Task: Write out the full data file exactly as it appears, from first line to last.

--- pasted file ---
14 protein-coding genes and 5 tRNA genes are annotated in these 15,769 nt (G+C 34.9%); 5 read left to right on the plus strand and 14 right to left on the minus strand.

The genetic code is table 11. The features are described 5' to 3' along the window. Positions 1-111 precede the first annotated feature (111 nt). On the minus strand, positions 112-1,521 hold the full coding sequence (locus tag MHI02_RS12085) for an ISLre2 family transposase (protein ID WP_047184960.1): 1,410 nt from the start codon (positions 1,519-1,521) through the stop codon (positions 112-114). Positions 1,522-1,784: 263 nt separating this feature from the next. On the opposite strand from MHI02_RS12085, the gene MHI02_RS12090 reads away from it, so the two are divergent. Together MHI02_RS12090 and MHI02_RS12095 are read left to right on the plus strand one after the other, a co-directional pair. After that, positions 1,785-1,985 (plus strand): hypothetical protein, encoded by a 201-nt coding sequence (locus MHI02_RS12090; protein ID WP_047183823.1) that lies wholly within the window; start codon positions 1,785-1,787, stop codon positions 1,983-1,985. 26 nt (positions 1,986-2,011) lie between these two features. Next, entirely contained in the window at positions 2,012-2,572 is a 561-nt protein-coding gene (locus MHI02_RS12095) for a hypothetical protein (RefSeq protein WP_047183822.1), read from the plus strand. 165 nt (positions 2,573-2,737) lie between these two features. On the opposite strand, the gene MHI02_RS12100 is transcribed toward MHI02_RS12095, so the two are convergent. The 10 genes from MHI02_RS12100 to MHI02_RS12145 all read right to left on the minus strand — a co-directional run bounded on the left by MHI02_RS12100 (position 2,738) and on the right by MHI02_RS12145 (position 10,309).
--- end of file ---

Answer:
14 protein-coding genes and 5 tRNA genes are annotated in these 15,769 nt (G+C 34.9%); 5 read left to right on the plus strand and 14 right to left on the minus strand.

The genetic code is table 11. The features are described 5' to 3' along the window. Positions 1-111 precede the first annotated feature (111 nt). On the minus strand, positions 112-1,521 hold the full coding sequence (locus tag MHI02_RS12085) for an ISLre2 family transposase (protein ID WP_047184960.1): 1,410 nt from the start codon (positions 1,519-1,521) through the stop codon (positions 112-114). Positions 1,522-1,784: 263 nt separating this feature from the next. On the opposite strand from MHI02_RS12085, the gene MHI02_RS12090 reads away from it, so the two are divergent. Together MHI02_RS12090 and MHI02_RS12095 are read left to right on the plus strand one after the other, a co-directional pair. After that, positions 1,785-1,985 (plus strand): hypothetical protein, encoded by a 201-nt coding sequence (locus MHI02_RS12090; protein ID WP_047183823.1) that lies wholly within the window; start codon positions 1,785-1,787, stop codon positions 1,983-1,985. 26 nt (positions 1,986-2,011) lie between these two features. Next, entirely contained in the window at positions 2,012-2,572 is a 561-nt protein-coding gene (locus MHI02_RS12095) for a hypothetical protein (RefSeq protein WP_047183822.1), read from the plus strand. 165 nt (positions 2,573-2,737) lie between these two features. On the opposite strand, the gene MHI02_RS12100 is transcribed toward MHI02_RS12095, so the two are convergent. The 10 genes from MHI02_RS12100 to MHI02_RS12145 all read right to left on the minus strand — a co-directional run bounded on the left by MHI02_RS12100 (position 2,738) and on the right by MHI02_RS12145 (position 10,309).